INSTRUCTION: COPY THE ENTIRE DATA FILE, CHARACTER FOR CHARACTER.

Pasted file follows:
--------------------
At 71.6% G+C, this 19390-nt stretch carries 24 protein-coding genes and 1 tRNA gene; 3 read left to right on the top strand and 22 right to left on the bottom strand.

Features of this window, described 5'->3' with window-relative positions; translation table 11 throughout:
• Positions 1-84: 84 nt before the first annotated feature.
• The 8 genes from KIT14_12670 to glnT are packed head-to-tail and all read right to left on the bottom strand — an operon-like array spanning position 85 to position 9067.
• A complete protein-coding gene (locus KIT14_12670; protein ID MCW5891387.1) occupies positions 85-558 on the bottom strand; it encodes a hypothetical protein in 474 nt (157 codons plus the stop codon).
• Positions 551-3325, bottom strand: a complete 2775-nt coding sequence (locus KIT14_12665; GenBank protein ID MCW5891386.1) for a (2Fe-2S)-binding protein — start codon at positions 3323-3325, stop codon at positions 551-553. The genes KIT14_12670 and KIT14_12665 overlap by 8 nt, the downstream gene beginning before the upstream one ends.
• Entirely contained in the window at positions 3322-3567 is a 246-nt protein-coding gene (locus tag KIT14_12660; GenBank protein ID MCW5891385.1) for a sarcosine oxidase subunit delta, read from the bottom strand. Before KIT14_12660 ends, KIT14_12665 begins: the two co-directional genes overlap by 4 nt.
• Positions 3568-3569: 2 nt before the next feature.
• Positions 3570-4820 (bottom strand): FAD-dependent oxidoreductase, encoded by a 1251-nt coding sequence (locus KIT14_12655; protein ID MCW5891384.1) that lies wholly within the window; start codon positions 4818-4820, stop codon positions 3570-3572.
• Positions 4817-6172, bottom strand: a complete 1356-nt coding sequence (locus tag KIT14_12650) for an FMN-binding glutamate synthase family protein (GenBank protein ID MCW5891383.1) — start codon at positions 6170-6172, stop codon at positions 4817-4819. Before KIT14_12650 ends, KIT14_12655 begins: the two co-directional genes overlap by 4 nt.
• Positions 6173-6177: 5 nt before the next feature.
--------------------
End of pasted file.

At 71.6% G+C, this 19390-nt stretch carries 24 protein-coding genes and 1 tRNA gene; 3 read left to right on the top strand and 22 right to left on the bottom strand.

Features of this window, described 5'->3' with window-relative positions; translation table 11 throughout:
• Positions 1-84: 84 nt before the first annotated feature.
• The 8 genes from KIT14_12670 to glnT are packed head-to-tail and all read right to left on the bottom strand — an operon-like array spanning position 85 to position 9067.
• A complete protein-coding gene (locus KIT14_12670; protein ID MCW5891387.1) occupies positions 85-558 on the bottom strand; it encodes a hypothetical protein in 474 nt (157 codons plus the stop codon).
• Positions 551-3325, bottom strand: a complete 2775-nt coding sequence (locus KIT14_12665; GenBank protein ID MCW5891386.1) for a (2Fe-2S)-binding protein — start codon at positions 3323-3325, stop codon at positions 551-553. The genes KIT14_12670 and KIT14_12665 overlap by 8 nt, the downstream gene beginning before the upstream one ends.
• Entirely contained in the window at positions 3322-3567 is a 246-nt protein-coding gene (locus tag KIT14_12660; GenBank protein ID MCW5891385.1) for a sarcosine oxidase subunit delta, read from the bottom strand. Before KIT14_12660 ends, KIT14_12665 begins: the two co-directional genes overlap by 4 nt.
• Positions 3568-3569: 2 nt before the next feature.
• Positions 3570-4820 (bottom strand): FAD-dependent oxidoreductase, encoded by a 1251-nt coding sequence (locus KIT14_12655; protein ID MCW5891384.1) that lies wholly within the window; start codon positions 4818-4820, stop codon positions 3570-3572.
• Positions 4817-6172, bottom strand: a complete 1356-nt coding sequence (locus tag KIT14_12650) for an FMN-binding glutamate synthase family protein (GenBank protein ID MCW5891383.1) — start codon at positions 6170-6172, stop codon at positions 4817-4819. Before KIT14_12650 ends, KIT14_12655 begins: the two co-directional genes overlap by 4 nt.
• Positions 6173-6177: 5 nt before the next feature.